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Colo. gov stop prescribed burns after wildfireColo. governor suspends prescribed burns on state land after wildfire damages 27 homes
CONIFER, Colo. (AP) ' Colorado Gov. John Hickenlooper on Wednesday suspended the use of state prescribed burns like the one that may have caused a deadly wildfire that destroyed dozens of homes near Denver.
Investigators were trying to determine whether the 6-square-mile fire reignited from a controlled burn that was meant to reduce vegetation that could fuel a devastating blaze around homes and watersheds.
Hickenlooper said the ban on such fires on state lands, including state parks, would be in effect until a review of the wildfire is complete.
The ban doesn't affect land controlled by the federal government ' which accounts for over a third of Colorado. However, Hickenlooper urged counties and federal agencies to also consider suspending such burns for now.
Meanwhile, some 400 firefighters from several states were focusing on building containment lines around the wildfire, which broke out Monday. Until now, the fire's erratic pattern has forced firefighters to focus on protecting homes, not stopping the burn.
"We're going to try to take a bite out of this fire," Jefferson County sheriff's spokeswoman Jacki Kelley said.
Air tankers dropped retardant and two National Guard helicopters dropped water to assist firefighters on the ground. Smoke from the fire created haze around Denver, obscuring views of the Rocky Mountains.
As crews dug lines around the fire's perimeter, a search team was using dogs to look for a woman missing in the fire zone. Her home was among 27 destroyed or damaged in the blaze.
The bodies of Sam Lamar Lucas, 77, and Linda M. Lucas, 76, were found earlier this week at their destroyed home. Their cause of death was pending.
Investigators were looking into a 35-acre burn that the Colorado State Forest Service conducted in the region Thursday on land belonging to Denver's water authority. Crews finished the effort Friday and patrolled the perimeter daily to ensure it was out, said forest service spokesman Ryan Lockwood. It was during Monday's patrol that a state forest service crew spotted the wildfire ' also on Denver Water property ' and alerted authorities, Lockwood said.
It wasn't clear if the wildfire, dubbed the Lower North Fork fire, was inside the controlled burn zone.
Hickenlooper said he doesn't blame some of the 900 evacuated homeowners in the mountains southwest of Denver for being angry.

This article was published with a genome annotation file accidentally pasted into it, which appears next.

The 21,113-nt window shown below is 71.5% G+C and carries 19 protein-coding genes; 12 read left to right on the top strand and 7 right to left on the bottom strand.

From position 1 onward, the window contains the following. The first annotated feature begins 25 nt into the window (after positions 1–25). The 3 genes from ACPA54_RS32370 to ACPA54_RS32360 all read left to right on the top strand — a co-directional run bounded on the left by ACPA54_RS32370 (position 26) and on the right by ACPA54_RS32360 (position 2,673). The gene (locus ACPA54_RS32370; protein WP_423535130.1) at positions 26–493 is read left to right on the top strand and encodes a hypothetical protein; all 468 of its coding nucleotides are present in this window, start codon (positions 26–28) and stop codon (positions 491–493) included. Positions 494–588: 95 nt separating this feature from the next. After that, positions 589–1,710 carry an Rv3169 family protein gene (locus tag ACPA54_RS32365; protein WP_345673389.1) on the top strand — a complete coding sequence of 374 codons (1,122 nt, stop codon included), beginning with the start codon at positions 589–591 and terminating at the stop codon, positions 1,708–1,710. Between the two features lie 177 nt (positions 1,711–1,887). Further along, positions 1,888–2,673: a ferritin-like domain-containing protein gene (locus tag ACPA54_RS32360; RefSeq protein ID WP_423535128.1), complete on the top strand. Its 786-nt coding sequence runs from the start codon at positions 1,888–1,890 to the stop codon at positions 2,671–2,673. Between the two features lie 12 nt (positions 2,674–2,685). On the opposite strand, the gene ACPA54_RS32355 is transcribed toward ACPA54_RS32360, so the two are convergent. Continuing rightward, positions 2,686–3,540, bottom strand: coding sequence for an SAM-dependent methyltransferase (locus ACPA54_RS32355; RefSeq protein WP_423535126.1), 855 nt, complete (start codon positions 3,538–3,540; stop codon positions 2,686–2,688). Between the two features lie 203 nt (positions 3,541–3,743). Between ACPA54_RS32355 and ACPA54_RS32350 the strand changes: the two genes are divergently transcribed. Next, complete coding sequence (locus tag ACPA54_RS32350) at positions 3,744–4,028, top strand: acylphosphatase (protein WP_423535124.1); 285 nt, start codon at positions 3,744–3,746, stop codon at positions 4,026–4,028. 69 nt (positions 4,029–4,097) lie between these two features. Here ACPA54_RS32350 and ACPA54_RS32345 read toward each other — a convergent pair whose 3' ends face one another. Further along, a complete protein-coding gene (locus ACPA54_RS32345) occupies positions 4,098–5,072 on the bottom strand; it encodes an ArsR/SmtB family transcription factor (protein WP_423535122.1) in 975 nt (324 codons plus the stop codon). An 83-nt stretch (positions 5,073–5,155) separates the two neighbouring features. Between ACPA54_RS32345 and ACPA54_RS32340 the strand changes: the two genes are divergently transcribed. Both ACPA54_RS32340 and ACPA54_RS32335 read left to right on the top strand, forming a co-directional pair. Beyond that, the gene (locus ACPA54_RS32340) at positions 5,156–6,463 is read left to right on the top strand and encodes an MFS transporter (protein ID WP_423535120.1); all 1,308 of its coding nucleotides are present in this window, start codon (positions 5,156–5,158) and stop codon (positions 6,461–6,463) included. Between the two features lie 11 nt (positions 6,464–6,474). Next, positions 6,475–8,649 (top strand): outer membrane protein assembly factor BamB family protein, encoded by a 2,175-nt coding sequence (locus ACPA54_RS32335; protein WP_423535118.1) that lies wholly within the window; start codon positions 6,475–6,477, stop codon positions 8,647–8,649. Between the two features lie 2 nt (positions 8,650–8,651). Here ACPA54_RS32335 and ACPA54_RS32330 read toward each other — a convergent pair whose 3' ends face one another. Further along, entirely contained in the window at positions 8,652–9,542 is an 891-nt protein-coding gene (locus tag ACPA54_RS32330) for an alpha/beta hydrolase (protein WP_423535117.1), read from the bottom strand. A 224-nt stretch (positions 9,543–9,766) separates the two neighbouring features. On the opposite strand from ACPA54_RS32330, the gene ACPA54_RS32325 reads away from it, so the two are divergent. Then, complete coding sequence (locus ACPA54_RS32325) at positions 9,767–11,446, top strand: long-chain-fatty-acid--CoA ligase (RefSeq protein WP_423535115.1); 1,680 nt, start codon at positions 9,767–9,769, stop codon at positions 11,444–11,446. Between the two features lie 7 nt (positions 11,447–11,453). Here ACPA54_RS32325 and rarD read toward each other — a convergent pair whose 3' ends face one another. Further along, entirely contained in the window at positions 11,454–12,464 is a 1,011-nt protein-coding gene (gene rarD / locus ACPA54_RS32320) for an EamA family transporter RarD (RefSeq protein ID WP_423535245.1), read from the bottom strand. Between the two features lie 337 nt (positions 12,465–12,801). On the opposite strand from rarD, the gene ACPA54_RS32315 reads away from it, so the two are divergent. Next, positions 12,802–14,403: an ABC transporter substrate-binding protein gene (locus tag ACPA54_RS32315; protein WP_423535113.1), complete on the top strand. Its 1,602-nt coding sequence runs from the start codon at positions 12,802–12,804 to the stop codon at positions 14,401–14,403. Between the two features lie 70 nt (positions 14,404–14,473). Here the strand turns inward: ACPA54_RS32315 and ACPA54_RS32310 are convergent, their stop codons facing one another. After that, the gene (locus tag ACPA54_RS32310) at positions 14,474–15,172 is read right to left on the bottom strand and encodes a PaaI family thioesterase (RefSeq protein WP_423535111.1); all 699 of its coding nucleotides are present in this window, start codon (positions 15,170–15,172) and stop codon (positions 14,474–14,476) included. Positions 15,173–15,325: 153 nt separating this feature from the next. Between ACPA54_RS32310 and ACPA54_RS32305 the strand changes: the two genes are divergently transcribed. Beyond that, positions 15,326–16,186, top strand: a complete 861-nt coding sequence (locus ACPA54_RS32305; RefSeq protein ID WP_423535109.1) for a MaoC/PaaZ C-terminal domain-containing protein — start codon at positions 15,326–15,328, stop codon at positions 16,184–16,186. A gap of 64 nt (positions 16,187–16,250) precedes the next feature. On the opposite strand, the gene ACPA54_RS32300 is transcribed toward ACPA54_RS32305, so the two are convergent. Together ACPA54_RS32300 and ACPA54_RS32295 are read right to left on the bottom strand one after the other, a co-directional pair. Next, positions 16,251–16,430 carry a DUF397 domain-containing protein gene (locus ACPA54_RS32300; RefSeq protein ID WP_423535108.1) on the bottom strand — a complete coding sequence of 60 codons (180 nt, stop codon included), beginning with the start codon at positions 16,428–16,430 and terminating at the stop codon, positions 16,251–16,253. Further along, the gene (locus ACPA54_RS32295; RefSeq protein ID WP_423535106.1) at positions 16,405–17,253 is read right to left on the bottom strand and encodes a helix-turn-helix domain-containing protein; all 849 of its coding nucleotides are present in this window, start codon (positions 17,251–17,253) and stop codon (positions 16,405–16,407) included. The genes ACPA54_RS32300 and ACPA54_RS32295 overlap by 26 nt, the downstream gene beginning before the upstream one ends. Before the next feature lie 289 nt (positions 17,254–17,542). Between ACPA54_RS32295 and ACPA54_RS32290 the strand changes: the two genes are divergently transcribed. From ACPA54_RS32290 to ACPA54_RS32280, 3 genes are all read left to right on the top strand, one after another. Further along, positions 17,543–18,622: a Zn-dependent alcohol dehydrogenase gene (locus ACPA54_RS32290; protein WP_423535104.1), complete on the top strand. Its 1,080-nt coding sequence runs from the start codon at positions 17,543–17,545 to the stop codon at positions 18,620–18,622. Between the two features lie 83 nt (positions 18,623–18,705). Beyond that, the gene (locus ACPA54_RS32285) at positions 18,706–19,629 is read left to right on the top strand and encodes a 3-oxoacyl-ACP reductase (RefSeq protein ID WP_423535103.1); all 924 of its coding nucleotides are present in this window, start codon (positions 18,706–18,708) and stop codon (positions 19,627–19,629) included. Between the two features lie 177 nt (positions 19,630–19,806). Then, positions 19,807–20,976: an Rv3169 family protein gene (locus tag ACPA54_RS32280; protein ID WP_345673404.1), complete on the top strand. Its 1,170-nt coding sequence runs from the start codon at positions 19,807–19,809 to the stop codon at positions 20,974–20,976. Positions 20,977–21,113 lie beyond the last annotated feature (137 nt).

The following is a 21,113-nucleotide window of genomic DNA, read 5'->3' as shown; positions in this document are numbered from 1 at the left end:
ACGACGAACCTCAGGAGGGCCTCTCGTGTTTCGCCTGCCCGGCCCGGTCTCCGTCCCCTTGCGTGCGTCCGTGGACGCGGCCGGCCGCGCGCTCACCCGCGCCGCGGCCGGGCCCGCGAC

"Their houses have been destroyed. Their lives have been changed forever. It's not their fault," Hickenlooper told KOA radio.
A Forest Service manager who helps plan for prescribed burns, Jane Lopez, said the state usually performs them only in spring and fall. Prescribed burns are planned as far as three years in advance, she said, but they don't go forward unless weather conditions meet requirements. She said everything was done properly.
"You don't burn unless all the parameters are met," Lopez said. She didn't comment on the governor's planned burn order but said, "We're at the end of the prescribed burn season anyway."
The Jefferson County sheriff's office and Colorado Bureau of Investigation will determine the cause of the blaze. The Colorado State Forest Service was conducting its own review.
Conifer resident Don Heiden, who was displaced by the fire, said he wasn't ready to blame the government.
"Accidents happen. If there was negligence, they'll figure it out," said Heiden, who was watching televised aerial shots to see if his home was still standing. "To me, it's more of an act of God."
For years, fire agencies have used controlled burns to pre-empt devastating wildfires by consuming fuel. Officials credited such an operation with helping save hundreds of homes during a 2002 Colorado wildfire that did destroy 133 homes.
A few controlled burns have escaped firefighters' control.
One of the worst cases was in New Mexico in 2000. A prescribed burn set by the National Park Service in Bandelier National Monument, west of Los Alamos, blew out of control, and all of Los Alamos was evacuated. More than 400 families lost their homes and more than 115 Los Alamos National Laboratory buildings were destroyed or damaged. The federal government paid $455 million in compensation.
The Park Service resumed prescribed burns a year later with new rules, including having outside experts check burn plans.
The fire threat in much of Colorado has grown during an unusually dry and warm March. Several counties, including Jefferson, have implemented fire restrictions affecting campfires, fireworks and smoking in fire-prone areas.
Associated Press writers Rema Rahman, Steven K. Paulson and Kristen Wyatt in Denver contributed to this report.
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